In the summertime, we couldn’t get enough zucchini; from frittata to savory muffins, we incorporated summer squash into as many dishes as we could! However, the fall season means it’s time to make way for fall harvest squash. We’re especially excited to incorporate butternut squash—which packs even more nutrients than zucchini—into our diets!

Although butternut squash is often thought of as a vegetable, its seeds mean it’s actually a fruit. Call it what you will; either way, there’s no denying butternut squash’s health benefits.

Butternut Squash Seeds

At its core, this velvety squash is rich is phytonutrients and antioxidants. Its rich color reflects its high concentration of carotenoids—organic pigments in plants that act as antioxidants—which help protect against heart disease, breast cancer and age-related macular degeneration. The body converts beta-carotene, a type of carotenoid, into vitamin A. Carotenoids bring good news for expecting mothers as well, as they support healthy lung development in fetuses and newborns. The antioxidants also have anti-inflammatory effects, reducing risk for disorders like rheumatoid arthritis and asthma.

As if those benefits aren’t enough, consider that butternut squash is low in fat and high in fiber and the B vitamin folate. All of these further butternut squash’s heart-friendliness. Plus, vitamin B6 promotes healthy immune and nervous systems, and potassium improves bone health!

Butternut Squash Frittata

Still, this gourd-shaped squash’s bright, golden-orange flesh does more than signal its health benefits. Rather, this squash’s warm coloring make it the perfect accent to autumn dishes! Squash lovers can rejoice knowing that our new specials menu feature a Spinach and Goat Cheese Frittata with juicy, butternut squash folded between fluffy organic eggs. And on Mondays, our organic and vegan soup of the day is – you guessed it – Butternut Squash Soup! There are also a number of dishes both sweet and savory that you can incorporate butternut squash into at home.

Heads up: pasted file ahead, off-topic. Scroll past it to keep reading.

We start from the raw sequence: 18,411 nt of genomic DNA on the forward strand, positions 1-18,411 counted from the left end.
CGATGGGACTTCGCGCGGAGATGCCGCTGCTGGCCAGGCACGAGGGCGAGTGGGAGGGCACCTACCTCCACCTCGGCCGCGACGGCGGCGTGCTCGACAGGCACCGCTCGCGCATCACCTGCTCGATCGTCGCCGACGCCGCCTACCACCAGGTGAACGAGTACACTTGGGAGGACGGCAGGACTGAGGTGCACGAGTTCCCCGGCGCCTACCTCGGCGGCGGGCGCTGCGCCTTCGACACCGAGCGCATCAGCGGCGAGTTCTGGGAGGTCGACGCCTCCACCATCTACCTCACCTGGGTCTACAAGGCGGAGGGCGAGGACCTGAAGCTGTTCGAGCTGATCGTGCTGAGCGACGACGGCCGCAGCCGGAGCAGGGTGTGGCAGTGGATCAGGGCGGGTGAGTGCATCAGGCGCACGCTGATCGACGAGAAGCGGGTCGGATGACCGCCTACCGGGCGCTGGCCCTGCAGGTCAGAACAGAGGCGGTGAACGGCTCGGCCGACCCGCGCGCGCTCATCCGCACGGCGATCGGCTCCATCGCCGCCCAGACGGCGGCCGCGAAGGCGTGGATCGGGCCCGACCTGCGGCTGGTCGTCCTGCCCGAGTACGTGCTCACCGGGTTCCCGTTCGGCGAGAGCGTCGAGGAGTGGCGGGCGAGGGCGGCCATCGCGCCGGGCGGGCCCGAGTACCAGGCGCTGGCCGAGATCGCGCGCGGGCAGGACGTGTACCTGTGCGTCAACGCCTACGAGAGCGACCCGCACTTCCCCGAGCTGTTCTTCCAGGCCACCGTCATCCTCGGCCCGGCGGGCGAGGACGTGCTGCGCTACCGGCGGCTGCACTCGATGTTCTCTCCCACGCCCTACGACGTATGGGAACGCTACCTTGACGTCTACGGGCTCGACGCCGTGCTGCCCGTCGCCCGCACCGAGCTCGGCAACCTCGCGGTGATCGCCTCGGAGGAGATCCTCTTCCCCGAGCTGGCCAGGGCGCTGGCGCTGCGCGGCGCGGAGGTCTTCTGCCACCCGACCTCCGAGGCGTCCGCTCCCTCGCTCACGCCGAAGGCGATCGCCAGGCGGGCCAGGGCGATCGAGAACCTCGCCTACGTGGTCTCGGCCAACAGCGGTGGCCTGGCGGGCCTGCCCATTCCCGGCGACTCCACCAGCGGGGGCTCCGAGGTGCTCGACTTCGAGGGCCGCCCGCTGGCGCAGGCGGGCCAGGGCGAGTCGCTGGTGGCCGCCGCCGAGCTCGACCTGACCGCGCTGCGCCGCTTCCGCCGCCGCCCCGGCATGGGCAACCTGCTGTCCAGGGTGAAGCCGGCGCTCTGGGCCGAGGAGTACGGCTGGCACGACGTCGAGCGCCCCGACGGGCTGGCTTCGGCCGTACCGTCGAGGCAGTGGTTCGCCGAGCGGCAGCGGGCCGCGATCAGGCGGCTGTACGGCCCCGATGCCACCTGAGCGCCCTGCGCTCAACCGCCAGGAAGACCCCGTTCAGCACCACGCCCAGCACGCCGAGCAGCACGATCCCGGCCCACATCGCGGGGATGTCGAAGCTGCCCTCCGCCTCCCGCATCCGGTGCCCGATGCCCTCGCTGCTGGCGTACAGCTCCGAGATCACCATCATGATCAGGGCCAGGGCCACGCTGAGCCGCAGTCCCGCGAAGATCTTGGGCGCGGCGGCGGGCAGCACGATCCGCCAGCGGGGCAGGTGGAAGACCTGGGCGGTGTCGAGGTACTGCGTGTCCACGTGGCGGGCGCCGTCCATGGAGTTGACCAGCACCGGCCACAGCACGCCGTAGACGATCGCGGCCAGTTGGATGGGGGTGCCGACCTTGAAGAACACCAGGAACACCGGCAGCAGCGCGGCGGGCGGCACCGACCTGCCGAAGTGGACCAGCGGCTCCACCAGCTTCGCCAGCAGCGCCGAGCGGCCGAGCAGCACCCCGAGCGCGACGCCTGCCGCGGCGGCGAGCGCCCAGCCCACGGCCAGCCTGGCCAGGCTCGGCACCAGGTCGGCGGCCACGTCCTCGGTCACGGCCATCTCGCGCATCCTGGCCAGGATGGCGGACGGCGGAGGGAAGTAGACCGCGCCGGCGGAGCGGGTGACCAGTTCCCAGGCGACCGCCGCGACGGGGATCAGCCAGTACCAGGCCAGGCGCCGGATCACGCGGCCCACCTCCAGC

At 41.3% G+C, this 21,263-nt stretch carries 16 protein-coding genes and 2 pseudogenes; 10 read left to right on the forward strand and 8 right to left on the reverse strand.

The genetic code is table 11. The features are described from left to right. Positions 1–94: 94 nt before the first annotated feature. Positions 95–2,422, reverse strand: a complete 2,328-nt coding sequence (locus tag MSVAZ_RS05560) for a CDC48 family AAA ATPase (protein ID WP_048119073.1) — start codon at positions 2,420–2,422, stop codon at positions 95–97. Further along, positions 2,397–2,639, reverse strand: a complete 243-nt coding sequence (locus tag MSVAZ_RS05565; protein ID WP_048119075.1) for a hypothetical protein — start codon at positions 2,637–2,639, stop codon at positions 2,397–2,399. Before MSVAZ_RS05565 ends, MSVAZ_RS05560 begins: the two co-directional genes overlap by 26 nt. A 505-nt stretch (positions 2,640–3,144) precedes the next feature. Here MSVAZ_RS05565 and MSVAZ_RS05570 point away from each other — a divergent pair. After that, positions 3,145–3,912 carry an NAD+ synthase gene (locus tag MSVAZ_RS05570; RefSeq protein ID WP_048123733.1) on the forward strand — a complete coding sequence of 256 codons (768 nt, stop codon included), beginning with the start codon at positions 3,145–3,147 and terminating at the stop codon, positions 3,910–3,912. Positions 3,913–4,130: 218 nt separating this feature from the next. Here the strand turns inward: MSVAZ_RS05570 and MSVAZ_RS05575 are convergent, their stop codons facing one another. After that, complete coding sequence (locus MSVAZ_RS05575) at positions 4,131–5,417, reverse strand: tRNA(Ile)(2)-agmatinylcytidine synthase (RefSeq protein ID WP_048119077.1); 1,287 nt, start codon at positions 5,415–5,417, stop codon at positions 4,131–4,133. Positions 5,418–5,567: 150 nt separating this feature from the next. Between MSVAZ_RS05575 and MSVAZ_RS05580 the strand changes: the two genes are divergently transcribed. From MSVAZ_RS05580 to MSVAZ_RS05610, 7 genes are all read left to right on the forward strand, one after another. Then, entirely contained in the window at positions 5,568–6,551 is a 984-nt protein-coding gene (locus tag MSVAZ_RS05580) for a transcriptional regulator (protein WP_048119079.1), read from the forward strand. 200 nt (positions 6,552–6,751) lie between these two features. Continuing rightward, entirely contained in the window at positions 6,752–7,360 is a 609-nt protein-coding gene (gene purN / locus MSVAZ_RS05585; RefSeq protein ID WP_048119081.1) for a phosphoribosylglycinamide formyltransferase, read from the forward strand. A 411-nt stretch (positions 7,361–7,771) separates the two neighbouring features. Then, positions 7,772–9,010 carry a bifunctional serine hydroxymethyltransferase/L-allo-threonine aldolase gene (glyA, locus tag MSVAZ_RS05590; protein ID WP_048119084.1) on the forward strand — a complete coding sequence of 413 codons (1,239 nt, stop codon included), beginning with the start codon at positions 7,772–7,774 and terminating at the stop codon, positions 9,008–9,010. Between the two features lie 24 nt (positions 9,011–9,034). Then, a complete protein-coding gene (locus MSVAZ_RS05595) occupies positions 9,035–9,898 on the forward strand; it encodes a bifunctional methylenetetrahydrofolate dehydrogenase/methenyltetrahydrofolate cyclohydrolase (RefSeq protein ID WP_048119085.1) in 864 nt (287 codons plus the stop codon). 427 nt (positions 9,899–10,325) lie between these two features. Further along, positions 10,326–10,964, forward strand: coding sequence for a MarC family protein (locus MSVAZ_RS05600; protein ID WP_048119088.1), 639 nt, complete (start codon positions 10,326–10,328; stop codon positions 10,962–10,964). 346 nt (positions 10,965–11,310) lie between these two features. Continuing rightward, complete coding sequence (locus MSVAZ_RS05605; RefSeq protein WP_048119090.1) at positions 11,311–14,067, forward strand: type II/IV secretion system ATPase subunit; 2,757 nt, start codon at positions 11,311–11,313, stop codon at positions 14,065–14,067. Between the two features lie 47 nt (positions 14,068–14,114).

To enjoy the squash on its own, dice and roast it on a cookie sheet. For a sweet take, sprinkle with brown sugar and drizzle with maple syrup or honey; for a savory kick, sprinkle with cinnamon and cayenne pepper! Eat by itself, as a side dish or use to top off a salad.


If you’re feeling more ambitious, we recommend pureeing and using the squash as a base for a delicious fall soup! You can also use the puree as filling for homemade ravioli. And, for an option the kids will enjoy, try slicing the squash and using in place of potatoes as a healthy French fry alternative.

Have tips for preparing butternut squash? Is there another fall harvest fruit or veggie you can’t wait to cook? Comment below with what you’re most excited about!

Photos via Flickr, Tim SacktonEmily CarlinIchunt